Software // Operating Systems
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8/15/2008
06:42 PM
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Sun Opens Java ME Tools To Developers

Sun, which also launched an incubator project, said its Lightweight UI Toolkit for its Java ME platform will be offered under the GPLv2 license.

While Java ME has been become the most widely adopted mobile application platform, there can still be some difficulties in creating programs for multiple devices because of differences in things like fonts, menus, and layouts.

Sun Microsystems is hoping to enable developers to create a single interface that will work anywhere Java ME is found. To do this, the company released Thursday an open source development toolkit dubbed "Light-Weight UI Toolkit," or LWUIT.

"By creating LWUIT, Sun is reaffirming its commitment to the mobile development community and by open-sourcing the LWUIT code, we are enabling mobile developers to quickly and easily create rich, portable interfaces for their applications -- functionality that they have been requesting for some time," said Craig Gering, Sun's senior director of embedded Java software, in a statement.

The LWUIT was announced at the JavaOne conference in April, and it includes a host of fonts, animations, touch-screen support, 3-D integration, rich widgets, and graphical components.

The LWUIT will be offered under the GPLv2 license, and Gering said this type of license was chosen because it can foster open source innovation while offering a "risk-free path to adoption" in commercial products.

Additionally, Sun is urging developers to provide feedback and to sign up for its LWUIT Incubator Project.

"The best product in the world is worthless without its users, they make or break the product," wrote Shai Almog, an LWUIT developer, in a blog post. "One of the ways in which you can help us is by advocating and informing other developers about LWUIT, this is something we can't do on our own."While Java ME has been become the most widely adopted mobile application platform, there can still be some difficulties in creating programs for multiple devices because of differences in things like fonts, menus, and layouts.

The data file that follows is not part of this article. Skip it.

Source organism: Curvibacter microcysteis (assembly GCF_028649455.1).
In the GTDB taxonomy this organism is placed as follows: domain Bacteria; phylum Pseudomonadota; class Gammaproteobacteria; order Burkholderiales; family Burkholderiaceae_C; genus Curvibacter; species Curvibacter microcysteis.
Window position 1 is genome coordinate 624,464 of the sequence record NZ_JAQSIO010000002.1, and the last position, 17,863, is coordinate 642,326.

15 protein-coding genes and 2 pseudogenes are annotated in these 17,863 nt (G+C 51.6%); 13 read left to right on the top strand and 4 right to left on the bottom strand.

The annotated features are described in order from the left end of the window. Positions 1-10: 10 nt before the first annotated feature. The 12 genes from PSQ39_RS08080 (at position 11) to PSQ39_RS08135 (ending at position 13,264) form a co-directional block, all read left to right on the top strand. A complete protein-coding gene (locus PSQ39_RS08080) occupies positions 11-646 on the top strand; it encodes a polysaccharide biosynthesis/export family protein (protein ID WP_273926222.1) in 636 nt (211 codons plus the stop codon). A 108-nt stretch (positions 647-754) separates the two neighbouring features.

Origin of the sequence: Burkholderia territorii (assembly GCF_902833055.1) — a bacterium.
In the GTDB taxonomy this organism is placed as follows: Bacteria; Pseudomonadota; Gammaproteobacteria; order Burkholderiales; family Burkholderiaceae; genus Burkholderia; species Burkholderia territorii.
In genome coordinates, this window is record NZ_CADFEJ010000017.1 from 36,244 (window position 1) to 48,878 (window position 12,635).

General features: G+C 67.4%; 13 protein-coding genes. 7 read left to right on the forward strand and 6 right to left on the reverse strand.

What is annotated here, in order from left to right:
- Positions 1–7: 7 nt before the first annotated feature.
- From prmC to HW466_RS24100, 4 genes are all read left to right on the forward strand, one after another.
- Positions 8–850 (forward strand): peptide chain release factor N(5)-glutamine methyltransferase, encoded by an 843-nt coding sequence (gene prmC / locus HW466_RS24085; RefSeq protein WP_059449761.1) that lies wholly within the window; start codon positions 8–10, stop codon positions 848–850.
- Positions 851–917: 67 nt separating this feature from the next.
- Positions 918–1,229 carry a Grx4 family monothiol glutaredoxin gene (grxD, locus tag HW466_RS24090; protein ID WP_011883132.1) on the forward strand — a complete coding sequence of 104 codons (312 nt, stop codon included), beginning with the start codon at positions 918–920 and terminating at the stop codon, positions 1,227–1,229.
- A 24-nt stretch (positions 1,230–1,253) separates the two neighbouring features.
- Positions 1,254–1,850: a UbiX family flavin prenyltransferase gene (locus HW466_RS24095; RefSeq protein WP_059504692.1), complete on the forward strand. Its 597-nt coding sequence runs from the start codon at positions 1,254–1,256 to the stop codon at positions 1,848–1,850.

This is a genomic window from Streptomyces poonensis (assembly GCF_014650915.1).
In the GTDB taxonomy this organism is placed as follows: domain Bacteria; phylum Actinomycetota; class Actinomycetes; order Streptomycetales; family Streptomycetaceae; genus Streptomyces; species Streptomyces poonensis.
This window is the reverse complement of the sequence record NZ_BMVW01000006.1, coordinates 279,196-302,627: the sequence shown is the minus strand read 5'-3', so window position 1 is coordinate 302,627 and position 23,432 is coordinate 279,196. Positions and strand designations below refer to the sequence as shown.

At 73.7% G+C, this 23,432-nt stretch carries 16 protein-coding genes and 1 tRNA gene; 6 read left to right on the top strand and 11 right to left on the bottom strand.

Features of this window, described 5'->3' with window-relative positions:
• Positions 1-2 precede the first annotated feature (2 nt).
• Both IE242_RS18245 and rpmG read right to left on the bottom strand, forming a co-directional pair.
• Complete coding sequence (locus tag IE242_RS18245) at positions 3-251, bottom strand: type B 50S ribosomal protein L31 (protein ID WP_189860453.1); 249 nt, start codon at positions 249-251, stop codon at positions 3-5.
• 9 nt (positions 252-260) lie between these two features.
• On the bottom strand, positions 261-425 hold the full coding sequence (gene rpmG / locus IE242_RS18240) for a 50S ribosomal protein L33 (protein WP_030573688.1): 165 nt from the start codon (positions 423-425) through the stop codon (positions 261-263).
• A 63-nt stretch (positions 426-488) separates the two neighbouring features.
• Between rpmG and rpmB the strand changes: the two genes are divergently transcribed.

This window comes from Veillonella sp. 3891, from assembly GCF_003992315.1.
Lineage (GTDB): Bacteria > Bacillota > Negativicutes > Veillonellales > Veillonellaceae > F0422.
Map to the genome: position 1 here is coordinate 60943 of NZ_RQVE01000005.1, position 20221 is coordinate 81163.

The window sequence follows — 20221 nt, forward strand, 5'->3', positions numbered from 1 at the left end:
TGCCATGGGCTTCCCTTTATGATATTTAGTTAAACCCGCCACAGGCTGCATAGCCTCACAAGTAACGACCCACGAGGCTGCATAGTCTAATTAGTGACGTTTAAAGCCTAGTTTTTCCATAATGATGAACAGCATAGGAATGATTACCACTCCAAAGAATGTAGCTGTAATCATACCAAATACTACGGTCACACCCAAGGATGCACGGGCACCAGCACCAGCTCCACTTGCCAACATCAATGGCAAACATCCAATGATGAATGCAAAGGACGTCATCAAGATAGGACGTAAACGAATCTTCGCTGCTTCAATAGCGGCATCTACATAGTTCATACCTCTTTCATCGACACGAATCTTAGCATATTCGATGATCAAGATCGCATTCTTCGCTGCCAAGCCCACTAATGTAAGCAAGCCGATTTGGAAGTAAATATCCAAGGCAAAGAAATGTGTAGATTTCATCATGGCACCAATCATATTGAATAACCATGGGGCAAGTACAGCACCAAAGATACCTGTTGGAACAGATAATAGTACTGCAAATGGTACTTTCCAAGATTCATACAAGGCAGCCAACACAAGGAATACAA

Sun Microsystems is hoping to enable developers to create a single interface that will work anywhere Java ME is found. To do this, the company released Thursday an open source development toolkit dubbed Lightweight UI Toolkit, or LWUIT.

"By creating LWUIT, Sun is reaffirming its commitment to the mobile development community and by open-sourcing the LWUIT code, we are enabling mobile developers to quickly and easily create rich, portable interfaces for their applications -- functionality that they have been requesting for some time," said Craig Gering, Sun's senior director of embedded Java software, in a statement.

The LWUIT was announced at the JavaOne conference in April, and it includes a host of fonts, animations, touch-screen support, 3-D integration, rich widgets, and graphical components.

The LWUIT will be offered under the GPLv2 license, and Gering said this type of license was chosen because it can foster open source innovation while offering a "risk-free path to adoption" in commercial products.

Additionally, Sun is urging developers to provide feedback and to sign up for its LWUIT Incubator Project.

"The best product in the world is worthless without its users, they make or break the product," wrote Shai Almog, an LWUIT developer, in a blog post. "One of the ways in which you can help us is by advocating and informing other developers about LWUIT, this is something we can't do on our own."

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